LESS than three years ago Skipton was a muddy mess.
Floodwaters from the overflowing Mount Emu Creek devastated the town’s low-lying homes and businesses in September 2010 and again in January 2011.
While there are still signs of the damage today, the resilient community is fighting back.
Skipton is determined to change its reputation as a small spot on the map for people driving along the Glenelg Highway.
It wants to cement its future as an overnight tourist stop and a commuter town for Ballarat workers.
The pub hopes to be up and running by Christmas, nearly two years after it was forced to shut when rising water from the creek rushed through the ground floor and filled the cellar.
Corangamite Shire has also recently fielded inquiries from three businesses wanting to set up in town.
A new development plan, given the tick of approval by the council last week, has listed five priority projects the community hopes can be completed in time for the town’s 175th anniversary celebrations next year.
Further development of the Ballarat to Skipton Rail Trail, landscaping improvements, creating sites for camping or caravans and installing new entry signs are on the list.
Residents John Kavanagh and Lilla Orton have urged the council to get behind the community’s vision for Skipton. Mrs Orton said the town needed more residents and more businesses and the community plan was a start.
“It may be baby steps, but I think that’s how you’ve got to go,” she said.
“It’s all about improving the town, not just for the tourists but the people who live there.
“We need commuters from Ballarat. We’ve got a country lifestyle (and) it’s an easy commute.”
Mr Kavanagh said the $30,000 earmarked to improve the rail trail link into town would be a big boost.
“It’s a great thing for tourism. A lot of people use it, but more funding would increase its usage.”
He said Skipton was not big enough for a large caravan park, but was well positioned for overnight stays.
“Free camping” was a growing concept for people travelling in caravans and campers with their own self-contained facilities such as toilets, showers and power, Mr Kavanagh said.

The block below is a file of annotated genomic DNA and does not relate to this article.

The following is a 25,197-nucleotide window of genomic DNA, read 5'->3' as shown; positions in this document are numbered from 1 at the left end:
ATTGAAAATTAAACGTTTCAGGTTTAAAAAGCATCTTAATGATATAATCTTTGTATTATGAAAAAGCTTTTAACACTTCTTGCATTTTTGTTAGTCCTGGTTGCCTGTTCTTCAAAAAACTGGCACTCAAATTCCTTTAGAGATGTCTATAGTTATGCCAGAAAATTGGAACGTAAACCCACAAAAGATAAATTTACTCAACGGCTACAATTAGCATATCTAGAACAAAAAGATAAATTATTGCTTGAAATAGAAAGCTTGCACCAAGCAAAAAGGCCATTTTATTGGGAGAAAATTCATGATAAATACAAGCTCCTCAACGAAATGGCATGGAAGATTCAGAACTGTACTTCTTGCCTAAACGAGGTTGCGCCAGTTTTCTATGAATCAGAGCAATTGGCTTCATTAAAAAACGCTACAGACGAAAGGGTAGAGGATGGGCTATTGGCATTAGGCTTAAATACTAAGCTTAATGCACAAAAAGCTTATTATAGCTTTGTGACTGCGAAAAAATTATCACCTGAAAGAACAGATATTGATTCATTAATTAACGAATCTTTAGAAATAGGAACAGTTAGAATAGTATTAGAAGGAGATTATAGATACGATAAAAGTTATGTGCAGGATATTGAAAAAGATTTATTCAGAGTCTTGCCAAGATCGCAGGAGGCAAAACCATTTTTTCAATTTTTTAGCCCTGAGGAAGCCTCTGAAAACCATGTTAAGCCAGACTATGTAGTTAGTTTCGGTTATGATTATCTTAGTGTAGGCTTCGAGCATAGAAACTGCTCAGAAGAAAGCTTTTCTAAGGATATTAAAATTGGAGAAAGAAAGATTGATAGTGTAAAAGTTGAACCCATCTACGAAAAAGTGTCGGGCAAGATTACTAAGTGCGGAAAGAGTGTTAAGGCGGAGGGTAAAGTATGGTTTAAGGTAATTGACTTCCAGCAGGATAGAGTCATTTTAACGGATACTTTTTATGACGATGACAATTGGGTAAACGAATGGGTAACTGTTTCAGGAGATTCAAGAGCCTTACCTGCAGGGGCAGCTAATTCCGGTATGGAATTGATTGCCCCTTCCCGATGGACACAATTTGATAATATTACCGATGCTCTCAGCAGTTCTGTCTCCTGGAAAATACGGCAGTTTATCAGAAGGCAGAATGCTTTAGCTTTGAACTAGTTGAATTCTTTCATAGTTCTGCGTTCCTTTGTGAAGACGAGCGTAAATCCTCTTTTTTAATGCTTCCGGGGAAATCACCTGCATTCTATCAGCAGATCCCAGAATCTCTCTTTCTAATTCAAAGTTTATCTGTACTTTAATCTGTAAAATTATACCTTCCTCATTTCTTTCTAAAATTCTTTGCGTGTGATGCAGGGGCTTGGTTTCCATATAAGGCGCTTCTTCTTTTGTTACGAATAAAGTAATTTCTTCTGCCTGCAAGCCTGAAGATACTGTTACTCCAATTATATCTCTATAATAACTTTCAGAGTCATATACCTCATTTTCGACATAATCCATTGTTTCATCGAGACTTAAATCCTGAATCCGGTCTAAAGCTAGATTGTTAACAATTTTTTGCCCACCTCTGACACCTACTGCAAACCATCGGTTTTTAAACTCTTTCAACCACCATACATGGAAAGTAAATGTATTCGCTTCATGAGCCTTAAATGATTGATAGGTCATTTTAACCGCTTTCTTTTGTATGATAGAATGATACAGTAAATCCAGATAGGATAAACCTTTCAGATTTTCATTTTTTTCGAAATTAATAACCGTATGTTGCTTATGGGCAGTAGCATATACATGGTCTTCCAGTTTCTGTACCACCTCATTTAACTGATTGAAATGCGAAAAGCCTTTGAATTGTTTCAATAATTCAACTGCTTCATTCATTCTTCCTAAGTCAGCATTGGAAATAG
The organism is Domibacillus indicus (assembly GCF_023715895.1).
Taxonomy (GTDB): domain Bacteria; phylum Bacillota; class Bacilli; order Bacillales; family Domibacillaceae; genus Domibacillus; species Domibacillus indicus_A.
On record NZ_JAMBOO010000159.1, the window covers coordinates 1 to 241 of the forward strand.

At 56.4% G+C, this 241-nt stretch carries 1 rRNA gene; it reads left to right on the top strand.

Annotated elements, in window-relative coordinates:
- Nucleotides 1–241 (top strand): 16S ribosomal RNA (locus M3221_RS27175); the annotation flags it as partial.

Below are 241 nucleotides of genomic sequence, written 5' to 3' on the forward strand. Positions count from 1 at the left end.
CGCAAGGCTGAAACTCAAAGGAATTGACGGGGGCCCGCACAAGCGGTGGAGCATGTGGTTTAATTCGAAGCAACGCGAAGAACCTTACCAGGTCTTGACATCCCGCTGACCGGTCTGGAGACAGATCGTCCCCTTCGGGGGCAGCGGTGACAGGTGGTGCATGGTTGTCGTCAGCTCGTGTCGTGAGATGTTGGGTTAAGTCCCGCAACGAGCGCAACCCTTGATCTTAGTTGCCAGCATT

Tourists kept an eye out for spots with “RV (recreation vehicle) friendly town” signs as they travelled around Australia: “You know when you go there, you’re welcome and invited, and people appreciate that.”
He said the 157-turbine Stockyard Hill wind farm, between Skipton and Beaufort, would soon provide a major boost to the town, with an estimated 400 jobs required in construction and 30 to 50 ongoing.
The shire’s community development officer Gary Moorfield said Skipton was the 10th town to complete a community plan as part of the Building Stronger Corangamite Communities project. He said 48 people, representing 10 per cent of the town’s population, had a chance to suggest ideas during the consultation phase, initially identifying a list of 20 suitable projects.
“The trauma of the 2010 and 2011 Skipton flood events and the protracted and ongoing period of recovery and adjustment have left their mark upon the community,” Mr Moorfield said.
He said the community planning initiative provided an opportunity to “gather and harness community motivation” and make sure some long-held aspirations were completed.
Cr Ruth Gstrein praised Skipton residents’ resilience.
“When I was mayor, Skipton was one of my favourite towns because the community helped itself,” she said.
Cr Jo Beard said development of a community plan was an exciting process and showed the passion people had for their towns.
Mayor Chris O’Connor acknowledged that Skipton was the town located furthest from Corangamite’s Camperdown offices and it was only natural that its sense of “engagement and connectedness” suffered as a result.
“But we do love you, don’t worry about that,” he told the town representatives.
“We know you’re there.”